Say what you mean

Recently a “friend” (okay, it was me) received a ticket for rolling through a red light. I know I’m not the first to protest innocence when it comes to this type of infraction, but trust me when I tell you, I did stop. So when faced with a threat to my stellar driving record, I choose to fight the power! Of course you can plead guilty and pay the ticket online from the comfort of your own home, but if you decide to contest it, you have to arrive in person at the conveniently located (sarcasm alert) provincial court house, wait with the rest of the great unwashed and complete a form to signal your intent to contest. Midway through the form is the following question: “Do you request the officer who completed the certificate of offence to attend your trial?” with the options “yes” or “no.” Huh? Is this a trick question?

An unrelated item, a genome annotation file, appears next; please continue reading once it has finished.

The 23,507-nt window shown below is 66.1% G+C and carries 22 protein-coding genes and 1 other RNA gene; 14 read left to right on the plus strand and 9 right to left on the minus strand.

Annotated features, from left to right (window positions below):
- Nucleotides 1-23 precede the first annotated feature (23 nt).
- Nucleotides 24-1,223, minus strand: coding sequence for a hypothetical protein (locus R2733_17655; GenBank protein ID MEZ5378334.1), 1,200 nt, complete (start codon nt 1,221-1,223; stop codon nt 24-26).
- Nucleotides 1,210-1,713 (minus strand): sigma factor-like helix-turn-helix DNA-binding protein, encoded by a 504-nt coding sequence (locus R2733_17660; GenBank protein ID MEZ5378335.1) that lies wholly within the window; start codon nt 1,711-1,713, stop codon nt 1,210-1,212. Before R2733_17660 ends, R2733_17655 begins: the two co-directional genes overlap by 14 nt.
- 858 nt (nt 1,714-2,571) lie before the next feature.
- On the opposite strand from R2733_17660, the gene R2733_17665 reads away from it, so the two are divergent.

After being reprimanded for using a red pen on my form, I tell the kind woman behind the bulletproof glass that I don’t understand the question. “Are you contesting the ticket?” she barks. Yes I am. “So answer yes.” Okay then. Perhaps the question should be worded differently, like: “are you contesting the ticket?” There, that’s better, isn’t it?

Think about how long the lines get in government offices, how cranky the folks waiting become and in turn, how testy the unfortunate souls on the other side of the counter grow. It’s a pit of misery.

Maybe we could reduce the level of anxiety and irritation just a little by making things simpler and clearer. Let’s start by asking straightforward questions. That goes for all of us, regardless of what kind of work we engage in, especially during change. Straightforward questions lead to straightforward answers. It’s simple really: say what you mean, and mean what you say.